That effort could not come too soon, Ms. Towndrow suggests: “I see so many of the people that I know who have fallen by the wayside. They've either become so poor that they've gone into prostitution, and of course been in so much pain that they've gone into drugs.” There are a lot of casualties “along the way,” according to Ms. Towndrow.

“They're having a terrible time living in the gender that they're in, but they're scared to go outside being themselves, worried about being beat up or whatever,” she says.

Christian support for Bill C-16 would make a huge difference for transgender people looking to lead healthy spiritual lives, who are often alienated by communities of faith. As Ms. Towndrow explains, “I think somewhere along the line, everyone [in the transgender community] turns their back on the church because the church has turned its back on them.”

C-16 passed through Canada's House of Commons on Dec. 1 by a vote of 248 to 40 and now awaits a hearing in the Senate.

Though Ms. Towndrow welcomes the legislative effort, she thinks it will take more than amending the law to create an inclusive society for transgender people. “There will be lots of loopholes because our voice is so weak compared to larger groups. It's kind of like getting tossed a bone once in awhile.”

She advocates better education about transgender identity and hopes to see more transgender people represented in popular media. Until then, she will continue to work with Toronto's vulnerable communities at Sanctuary Ministries of Toronto, where she serves on the board of directors.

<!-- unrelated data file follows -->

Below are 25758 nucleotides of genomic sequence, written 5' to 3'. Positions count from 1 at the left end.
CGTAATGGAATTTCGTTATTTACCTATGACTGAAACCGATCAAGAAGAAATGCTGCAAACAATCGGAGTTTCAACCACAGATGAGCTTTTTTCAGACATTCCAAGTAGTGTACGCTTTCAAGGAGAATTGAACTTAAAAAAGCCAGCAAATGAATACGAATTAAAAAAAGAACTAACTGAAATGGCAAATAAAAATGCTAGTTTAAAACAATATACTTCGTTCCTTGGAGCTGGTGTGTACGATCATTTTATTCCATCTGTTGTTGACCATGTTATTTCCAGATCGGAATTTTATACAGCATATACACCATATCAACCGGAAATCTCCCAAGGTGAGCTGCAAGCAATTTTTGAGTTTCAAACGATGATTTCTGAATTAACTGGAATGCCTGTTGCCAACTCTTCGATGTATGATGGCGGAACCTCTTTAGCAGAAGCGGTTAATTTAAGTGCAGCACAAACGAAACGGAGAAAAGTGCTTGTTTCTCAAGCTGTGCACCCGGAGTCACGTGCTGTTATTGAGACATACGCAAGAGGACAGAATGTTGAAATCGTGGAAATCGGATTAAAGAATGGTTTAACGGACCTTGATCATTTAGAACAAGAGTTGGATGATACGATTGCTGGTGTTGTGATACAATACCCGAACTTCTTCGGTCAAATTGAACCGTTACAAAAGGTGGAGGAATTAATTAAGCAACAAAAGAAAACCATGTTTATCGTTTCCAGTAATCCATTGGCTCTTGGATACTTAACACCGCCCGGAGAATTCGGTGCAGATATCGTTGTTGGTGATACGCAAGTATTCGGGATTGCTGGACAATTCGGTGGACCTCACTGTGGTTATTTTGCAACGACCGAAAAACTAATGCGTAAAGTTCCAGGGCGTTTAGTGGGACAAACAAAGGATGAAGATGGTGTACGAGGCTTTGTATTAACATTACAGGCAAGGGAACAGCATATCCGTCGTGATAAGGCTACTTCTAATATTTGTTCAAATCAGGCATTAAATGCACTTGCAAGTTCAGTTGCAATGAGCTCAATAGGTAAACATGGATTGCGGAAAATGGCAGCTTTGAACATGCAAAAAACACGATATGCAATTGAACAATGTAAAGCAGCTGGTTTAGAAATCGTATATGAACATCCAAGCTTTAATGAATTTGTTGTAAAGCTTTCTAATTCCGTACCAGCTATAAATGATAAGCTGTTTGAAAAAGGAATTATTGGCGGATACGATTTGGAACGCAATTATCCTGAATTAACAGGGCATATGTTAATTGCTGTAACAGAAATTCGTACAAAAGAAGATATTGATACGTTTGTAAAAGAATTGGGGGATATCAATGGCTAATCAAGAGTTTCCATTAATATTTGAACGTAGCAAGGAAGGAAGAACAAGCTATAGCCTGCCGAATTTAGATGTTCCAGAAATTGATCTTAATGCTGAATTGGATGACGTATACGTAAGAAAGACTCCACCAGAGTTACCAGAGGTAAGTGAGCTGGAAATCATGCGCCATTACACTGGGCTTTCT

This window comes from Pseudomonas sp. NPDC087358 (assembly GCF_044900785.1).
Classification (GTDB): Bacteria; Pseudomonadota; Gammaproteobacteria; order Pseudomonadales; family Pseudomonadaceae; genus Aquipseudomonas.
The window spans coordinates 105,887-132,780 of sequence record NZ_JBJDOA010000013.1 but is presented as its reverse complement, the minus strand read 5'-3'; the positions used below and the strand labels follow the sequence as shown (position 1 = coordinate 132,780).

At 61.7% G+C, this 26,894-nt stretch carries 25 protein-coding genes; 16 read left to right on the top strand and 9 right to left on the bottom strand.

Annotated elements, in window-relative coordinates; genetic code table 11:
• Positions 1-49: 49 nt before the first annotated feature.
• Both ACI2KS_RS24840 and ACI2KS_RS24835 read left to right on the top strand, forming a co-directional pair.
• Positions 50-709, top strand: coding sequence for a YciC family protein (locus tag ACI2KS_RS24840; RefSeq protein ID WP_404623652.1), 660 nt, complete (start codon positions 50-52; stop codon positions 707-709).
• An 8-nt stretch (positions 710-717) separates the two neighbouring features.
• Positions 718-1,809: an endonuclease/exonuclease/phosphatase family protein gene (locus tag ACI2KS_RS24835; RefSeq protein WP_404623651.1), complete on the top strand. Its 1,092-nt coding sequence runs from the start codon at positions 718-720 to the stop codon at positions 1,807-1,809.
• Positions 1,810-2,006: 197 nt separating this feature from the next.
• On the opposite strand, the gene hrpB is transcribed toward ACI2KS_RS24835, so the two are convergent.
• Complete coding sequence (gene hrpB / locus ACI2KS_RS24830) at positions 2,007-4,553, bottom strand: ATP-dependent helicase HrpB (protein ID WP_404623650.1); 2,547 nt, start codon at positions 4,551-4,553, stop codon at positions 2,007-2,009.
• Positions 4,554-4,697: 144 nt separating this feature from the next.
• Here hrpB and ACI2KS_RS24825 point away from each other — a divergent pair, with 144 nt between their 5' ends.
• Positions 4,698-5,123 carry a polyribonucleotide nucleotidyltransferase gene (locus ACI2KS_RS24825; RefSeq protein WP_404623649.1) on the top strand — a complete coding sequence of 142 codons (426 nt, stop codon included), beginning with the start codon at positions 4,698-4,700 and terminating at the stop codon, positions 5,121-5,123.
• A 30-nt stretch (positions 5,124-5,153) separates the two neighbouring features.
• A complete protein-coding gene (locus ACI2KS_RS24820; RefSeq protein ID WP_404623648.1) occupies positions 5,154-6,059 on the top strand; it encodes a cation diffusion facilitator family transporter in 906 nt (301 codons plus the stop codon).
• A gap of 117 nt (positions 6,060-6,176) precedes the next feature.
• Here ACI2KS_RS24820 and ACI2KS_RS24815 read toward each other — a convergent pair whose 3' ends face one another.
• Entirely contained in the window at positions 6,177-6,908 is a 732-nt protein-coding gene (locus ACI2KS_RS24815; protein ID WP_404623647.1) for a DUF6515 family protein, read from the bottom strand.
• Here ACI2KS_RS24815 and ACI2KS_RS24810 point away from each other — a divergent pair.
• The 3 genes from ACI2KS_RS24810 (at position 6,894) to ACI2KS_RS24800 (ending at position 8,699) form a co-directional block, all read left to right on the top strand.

Comments are automatically closed two weeks after an article's initial publication. See our comments policy for more.
Patrick Murtha
10 months ago

I would have thought that the Jesuits would be more supportive of reality, of using words to express reality. That has long been the Jesuit tradition, but it seems that such a thing has been lacking in America.

Words must signify reality. And the reality of gender is found in the reality of sex, which is biological. The basis of sexuality is not what is preferred or desired, not what is felt or fantasized; the basis of sexuality is what distinguishes a male from a female or a female from a male. In other words, sexuality is based on the reproductive organ of the being. And gender, which is principally a grammatical term, is simply that which belongs to a particular sex--that masculine belongs to male as feminine belongs to female.

Therefore, personal pronouns cannot simply be used to signify the gender or sex by choice, for there is no such thing as gender or sex by choice, but only gender or sex by biology. And so, he signifies that which is biologically male; she signifies that which is biologically female. And it signifies that which is neither biologically male or female. The only exception to this is when an object, such as a book or a country, is personified as being male or female--thus motherland and fatherland.